Medieval manuscripts blog

10 posts from November 2020

09 November 2020

Lewis of Caerleon manuscript saved for the nation

In August 1485, as the Battle of Bosworth raged and King Richard III was toppled from the throne of England, an astronomer lay imprisoned at the Tower of London. Lewis of Caerleon, the personal physician to Elizabeth Woodville (wife of King Edward IV) and Lady Margaret Beaufort (mother of King Henry VII), had incurred Richard's wrath by his loyalty to the Tudor cause. Lewis owed his life ultimately to Henry's victory at Bosworth, enabling him to continue his study of eclipses, equinoxes and other astronomical observations.

The opening page of the Lewis of Caerleon manuscript

The opening page of the manuscript: Add MS 89442, p. 1

Following the intervention of the Culture Secretary, on the recommendation of the Reviewing Committee on the Export of Works of Art and Objects of Cultural Interest, the most significant manuscript of the works of Lewis of Caerleon has recently been acquired by the British Library. Made in the 1480s–90s, and possibly begun while Lewis was held at the Tower, this manuscript has been in private hands for the last 500 years. It contains the most complete collection of his works, including texts that are unattested elsewhere, and is a lavish presentation copy, presumably designed as a gift for an important patron or institution. The manuscript retains its original binding, in near-pristine condition, and contains an unparalleled series of astronomical tables. Its acquisition will allow scholars of medieval astronomy and science — many of whose predecessors were unaware of the manuscript's existence — to identify Lewis's sources, to verify his calculations, and to gain new insight into the significance of his research.

The binding of the Lewis of Caerleon manuscript

The contemporary, blind-stamped binding of the manuscript: Add MS 89442

Lewis of Caerleon (d. in or after 1495) was born in Wales, before studying medicine at the University of Cambridge and possibly also at Oxford. It has long been recognised that he bridged the gap between medieval Oxford astronomers, such as Simon Bredon (d. 1372) and Richard Wallingford (d. 1336), both fellows of Merton College, and his early modern English successors. It is equally notable that Lewis of Caerleon drew upon the work of Arabic astronomers such as Al-Battānī (d. 929), Jabir ibn Aflah (d. c. 1160), and Abū Ishāq Ibrāhīm al-Zarqālī (d. 1087), all of whom are named in this compilation (‘Albategni’, ‘Geber’, ‘Arzachel’). But Lewis did not merely copy the works of previous astronomers, since he actively improved and expanded upon their observations using his own calculations.

An astronomical table begun by Lewis of Caerleon in the Tower of London

An astronomical table attributed to Lewis of Caerleon, entitled: ‘Tabula equacionis dierum in motu et in tempore per me Lodowycum Caerlyon noviter facta anno domino .1485. in turre Londoniarum’: Add MS 89442, p. 121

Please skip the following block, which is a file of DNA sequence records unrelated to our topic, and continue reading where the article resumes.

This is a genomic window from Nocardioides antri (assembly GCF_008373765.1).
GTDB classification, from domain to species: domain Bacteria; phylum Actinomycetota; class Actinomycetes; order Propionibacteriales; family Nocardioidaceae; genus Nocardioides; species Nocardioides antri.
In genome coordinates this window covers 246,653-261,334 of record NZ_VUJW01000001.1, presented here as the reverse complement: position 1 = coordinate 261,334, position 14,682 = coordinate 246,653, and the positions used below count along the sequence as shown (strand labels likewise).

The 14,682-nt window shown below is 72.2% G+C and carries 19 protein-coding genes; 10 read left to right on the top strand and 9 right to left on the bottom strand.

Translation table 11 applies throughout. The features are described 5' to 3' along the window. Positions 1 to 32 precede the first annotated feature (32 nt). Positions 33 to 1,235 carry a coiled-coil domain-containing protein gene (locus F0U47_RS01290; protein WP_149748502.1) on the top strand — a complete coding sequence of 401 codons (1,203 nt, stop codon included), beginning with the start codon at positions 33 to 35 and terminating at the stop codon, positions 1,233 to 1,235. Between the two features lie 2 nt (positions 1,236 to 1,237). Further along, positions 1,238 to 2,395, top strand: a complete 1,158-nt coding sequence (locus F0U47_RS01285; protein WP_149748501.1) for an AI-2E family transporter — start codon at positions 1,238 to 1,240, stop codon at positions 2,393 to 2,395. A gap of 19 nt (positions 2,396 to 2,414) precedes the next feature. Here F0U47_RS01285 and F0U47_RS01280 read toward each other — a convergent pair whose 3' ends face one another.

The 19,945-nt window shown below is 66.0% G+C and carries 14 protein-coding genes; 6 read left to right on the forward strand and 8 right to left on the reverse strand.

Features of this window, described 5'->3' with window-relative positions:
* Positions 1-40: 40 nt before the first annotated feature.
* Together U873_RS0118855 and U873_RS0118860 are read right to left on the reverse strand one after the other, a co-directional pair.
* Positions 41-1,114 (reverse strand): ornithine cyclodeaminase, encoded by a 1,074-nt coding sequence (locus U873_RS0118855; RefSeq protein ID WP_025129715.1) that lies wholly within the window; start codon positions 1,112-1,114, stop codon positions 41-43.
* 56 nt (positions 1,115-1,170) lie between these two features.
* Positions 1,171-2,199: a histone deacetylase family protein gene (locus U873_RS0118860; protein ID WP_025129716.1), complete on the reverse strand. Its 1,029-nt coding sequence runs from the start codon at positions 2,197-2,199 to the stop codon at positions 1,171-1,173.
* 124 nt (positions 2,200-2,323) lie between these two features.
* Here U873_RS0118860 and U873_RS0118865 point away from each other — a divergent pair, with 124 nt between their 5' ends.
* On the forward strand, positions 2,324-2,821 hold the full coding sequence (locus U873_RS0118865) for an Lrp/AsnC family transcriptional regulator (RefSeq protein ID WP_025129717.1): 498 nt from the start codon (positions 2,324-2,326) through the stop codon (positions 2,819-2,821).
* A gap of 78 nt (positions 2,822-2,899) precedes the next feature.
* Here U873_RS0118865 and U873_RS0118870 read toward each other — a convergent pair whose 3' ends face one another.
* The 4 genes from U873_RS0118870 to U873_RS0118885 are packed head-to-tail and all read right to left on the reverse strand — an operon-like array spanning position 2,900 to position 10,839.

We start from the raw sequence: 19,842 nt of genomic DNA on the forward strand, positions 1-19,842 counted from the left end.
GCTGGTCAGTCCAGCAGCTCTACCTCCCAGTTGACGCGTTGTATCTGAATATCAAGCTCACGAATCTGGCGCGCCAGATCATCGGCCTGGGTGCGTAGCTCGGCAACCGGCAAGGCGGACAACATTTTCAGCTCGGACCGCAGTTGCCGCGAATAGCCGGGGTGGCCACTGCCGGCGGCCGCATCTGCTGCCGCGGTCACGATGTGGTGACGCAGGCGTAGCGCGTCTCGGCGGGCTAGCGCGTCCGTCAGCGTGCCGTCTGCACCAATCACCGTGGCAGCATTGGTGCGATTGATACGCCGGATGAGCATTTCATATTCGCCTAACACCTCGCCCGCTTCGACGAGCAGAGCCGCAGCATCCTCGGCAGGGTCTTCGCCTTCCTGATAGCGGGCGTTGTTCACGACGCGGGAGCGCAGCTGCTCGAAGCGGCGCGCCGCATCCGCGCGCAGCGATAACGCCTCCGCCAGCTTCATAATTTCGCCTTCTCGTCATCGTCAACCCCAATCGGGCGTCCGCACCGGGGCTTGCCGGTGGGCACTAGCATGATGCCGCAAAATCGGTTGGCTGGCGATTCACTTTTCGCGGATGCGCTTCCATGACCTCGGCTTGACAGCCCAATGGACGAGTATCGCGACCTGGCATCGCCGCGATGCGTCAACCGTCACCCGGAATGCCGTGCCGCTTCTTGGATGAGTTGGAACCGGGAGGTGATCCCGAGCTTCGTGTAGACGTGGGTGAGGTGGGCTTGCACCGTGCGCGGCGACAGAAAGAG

Now that this manuscript is publicly accessible online, we anticipate that more will be discovered about the circumstances of its manufacture and its early ownership. There are indications that it was made under Lewis's own supervision, since there are numerous self-references (‘per me Lodowycum’) and annotations throughout the manuscript, while his signature (‘Lewys’) is found in many places. The first recorded owner was the historian and antiquary Sir Henry Spelman (d. 1641), who bought the manuscript on 11 April 1606. It then passed by descent through his family, until being listed as lot 3 in the sale catalogue of Spelman's library by the London bookseller John Harding, auctioned on 28 November 1709. Our manuscript next appears in the sale of the library of Walter Clavell (d. by 1740), before ending up in the library of the Earls of Macclesfield at Shirburn Castle, Oxfordshire. There it remained until the manuscripts of the 9th Earl of Macclesfield were auctioned, with some exceptions including the present volume, at Sotheby’s, London, in 2004–05.

An astronomical diagram and text by Lewis of Caerleon

One of astronomical diagrams in the manuscript: Add MS 89442, p. 31

More recently, after leaving the Macclesfield collection, this manuscript had been sold to an overseas purchaser. After the Culture Secretary's intervention, its export was deferred temporarily to allow a UK-based institution to raise the matching funds to buy it. This was especially challenging due to the difficult circumstances brought about by Covid-19, but the British Library was finally able to raise the funds to purchase this manuscript in August 2020. We are extremely grateful to the following for generously supporting the acquisition of this manuscript: the Shaw Fund, the T. S. Blakeney Fund, the Bernard H. Breslauer Fund of the American Trust for the British Library, the British Library Collections Trust, the Friends of the National Libraries, and those who wish to remain anonymous.

An eclipse table

An eclipse table attributed to Richard Wallingford and expanded by Lewis of Caerleon: Add MS 89442, p. 65